For me, it was always the epitome of these castles, a coincidence that I just turned here. It is funny that it is actually on the Cher.
But no time to ponder on this, the road ahead is still long, so I walk back on my bike and continue northwards, the rain is now very bad again and a very strong north wind is blowing. 
The rain gear keeps the rain outside, but my sweat (at about 17°) stays inside. But the area is still very diverse and it is a pity that the weather does not invite to a stop.

Thus, in the late afternoon hours, I reach the foothills of the Parc du Perche that passes into the Parc de Normandie. Finally, the rain also stops and turns into sun. At the next gas stop the rain gear comes off. Underneath it, everything is steamily humid.
Therefore, I continue driving standing up, thus everything is perfectly ventilated and dried. The roads here are again narrower, more winding and hilly. It is a pleasure to drive here.
Finally, Domfront – my destination for today – appears at the signposts, oh la la.
After a longer stretch through a forest it comes into sight and as I enter the town my heart is singing. Such a sweet town, with a young medieval center on a rocky outcrop in the middle of the hilly country.
The view of the surrounding countryside is breathtaking. And the city is a little jewel (at least the old town). I drive a small round in slow speed for orientation, below the old town is the camping site of the Cite Municipal. The night costs 4,30 € with tent and motorcycle! And, although the price is so pleasantly low, the facilities are in a very good condition

The nice lady at the counter has already been to Vienna and is very enthusiastic that I came here alone with the motorbike. She assigns me a place on one of the middle levels. I look for a flat piece of meadow, near the trees and set up the tent quickly. My neighbors are on one side 2 elderly Brits, who probably brought all the household goods and on the other side a Spanish family has put up their tent. Spaniards! I am curious how the night will be. I change my clothes, but now I have to go shopping and then visit the old town. But unfortunately this terrible thing happens! There is nowhere to buy entrecôte, but I really wanted to try it.  It is unimaginable, Svenja finds these cool looking pieces of meat in the most deserted corners and I stand in the middle of France, in front of a supermarket meat counter about 4 m long and nada. It is to drive out of the skin. So I console myself with a big filet steak and continue to the old town.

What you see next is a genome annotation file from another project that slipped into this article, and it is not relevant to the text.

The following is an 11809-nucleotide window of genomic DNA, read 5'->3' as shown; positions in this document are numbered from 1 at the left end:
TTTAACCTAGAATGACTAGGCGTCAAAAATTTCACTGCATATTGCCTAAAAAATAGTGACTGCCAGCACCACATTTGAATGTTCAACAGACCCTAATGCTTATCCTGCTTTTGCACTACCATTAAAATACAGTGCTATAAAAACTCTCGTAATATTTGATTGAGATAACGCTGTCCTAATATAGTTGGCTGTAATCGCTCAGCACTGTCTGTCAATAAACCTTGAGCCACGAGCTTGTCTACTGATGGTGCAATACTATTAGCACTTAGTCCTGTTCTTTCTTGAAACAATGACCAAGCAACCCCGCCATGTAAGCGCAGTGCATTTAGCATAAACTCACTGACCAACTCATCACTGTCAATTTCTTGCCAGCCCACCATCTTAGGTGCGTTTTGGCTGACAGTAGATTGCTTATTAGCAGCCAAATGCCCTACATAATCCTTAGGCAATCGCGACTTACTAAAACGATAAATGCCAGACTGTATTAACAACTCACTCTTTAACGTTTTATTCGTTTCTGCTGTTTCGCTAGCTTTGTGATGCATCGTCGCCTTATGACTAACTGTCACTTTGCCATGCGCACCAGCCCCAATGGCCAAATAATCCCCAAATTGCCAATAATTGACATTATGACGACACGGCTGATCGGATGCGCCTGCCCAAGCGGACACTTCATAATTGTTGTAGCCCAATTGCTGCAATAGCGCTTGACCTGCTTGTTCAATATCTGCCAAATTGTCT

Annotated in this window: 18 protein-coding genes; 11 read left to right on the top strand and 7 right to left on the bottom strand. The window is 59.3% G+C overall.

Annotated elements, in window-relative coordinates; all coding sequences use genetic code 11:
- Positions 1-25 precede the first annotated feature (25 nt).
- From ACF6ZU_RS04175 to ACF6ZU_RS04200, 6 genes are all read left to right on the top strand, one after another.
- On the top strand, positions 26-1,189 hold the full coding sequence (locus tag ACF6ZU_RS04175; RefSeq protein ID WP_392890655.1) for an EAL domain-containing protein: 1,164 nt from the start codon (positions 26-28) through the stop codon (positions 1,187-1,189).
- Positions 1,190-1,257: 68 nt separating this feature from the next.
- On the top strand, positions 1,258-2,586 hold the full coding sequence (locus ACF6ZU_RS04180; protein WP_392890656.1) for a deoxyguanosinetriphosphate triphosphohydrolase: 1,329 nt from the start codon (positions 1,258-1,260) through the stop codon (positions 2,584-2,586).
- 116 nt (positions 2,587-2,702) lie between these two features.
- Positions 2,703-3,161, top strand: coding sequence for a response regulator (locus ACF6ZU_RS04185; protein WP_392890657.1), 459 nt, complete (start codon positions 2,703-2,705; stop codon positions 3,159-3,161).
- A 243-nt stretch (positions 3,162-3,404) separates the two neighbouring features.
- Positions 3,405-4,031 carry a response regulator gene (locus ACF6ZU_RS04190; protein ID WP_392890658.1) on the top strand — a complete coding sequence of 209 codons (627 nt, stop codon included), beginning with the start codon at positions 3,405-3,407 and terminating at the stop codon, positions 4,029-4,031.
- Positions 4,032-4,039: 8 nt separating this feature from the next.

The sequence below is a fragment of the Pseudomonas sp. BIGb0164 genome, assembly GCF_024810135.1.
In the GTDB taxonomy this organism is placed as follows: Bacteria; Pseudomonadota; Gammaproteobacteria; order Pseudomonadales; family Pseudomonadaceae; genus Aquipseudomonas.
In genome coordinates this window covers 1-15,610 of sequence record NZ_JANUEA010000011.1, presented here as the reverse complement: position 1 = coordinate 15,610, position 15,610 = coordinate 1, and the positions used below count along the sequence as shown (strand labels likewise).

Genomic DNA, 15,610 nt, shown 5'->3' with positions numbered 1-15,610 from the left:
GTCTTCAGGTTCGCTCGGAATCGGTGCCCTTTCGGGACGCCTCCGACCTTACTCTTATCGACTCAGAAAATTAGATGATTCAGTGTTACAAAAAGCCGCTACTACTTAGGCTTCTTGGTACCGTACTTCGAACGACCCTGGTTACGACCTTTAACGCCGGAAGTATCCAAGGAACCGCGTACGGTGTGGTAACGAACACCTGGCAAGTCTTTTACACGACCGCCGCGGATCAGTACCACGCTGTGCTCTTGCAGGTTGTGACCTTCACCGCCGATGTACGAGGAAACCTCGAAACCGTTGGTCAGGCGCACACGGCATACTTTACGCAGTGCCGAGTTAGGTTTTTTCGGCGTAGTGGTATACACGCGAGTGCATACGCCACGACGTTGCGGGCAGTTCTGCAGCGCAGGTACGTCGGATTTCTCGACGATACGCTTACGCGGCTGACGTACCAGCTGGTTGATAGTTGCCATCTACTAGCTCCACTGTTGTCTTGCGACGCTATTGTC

The climb up to the old town is steep, and the now existing sun and heat don’t make it easy to climb up the way, but, as I already had a small view into the city when I arrived, I know that the climb is worth it.  I then stroll along the main street until I reach the ruins of the old castle outside the city. Back at the campsite it is time to take out the pan and prepare another delicious meal.  Also this time the taste is great, I could get used to it anyway. The peace and quiet that such a campsite exudes just before sunset is a clear contrast to my method of travelling. Somehow contagious. It is too good to be true. But even that we can’t know yet.

After that follows the ritual diary session and the planning for tomorrow. Tomorrow has joker day character.  From here to the ferry in Cherbourg it is 160 km on the direct way, or 2 hours driving time. That means I can drive the whole day through the peninsula and explore the area.

weather: cloudy, rain, cloudy, heavy rain, sunny, 13-24°
Travel distance: about 600km

Route day 3

Leave a Reply

Your email address will not be published. Required fields are marked *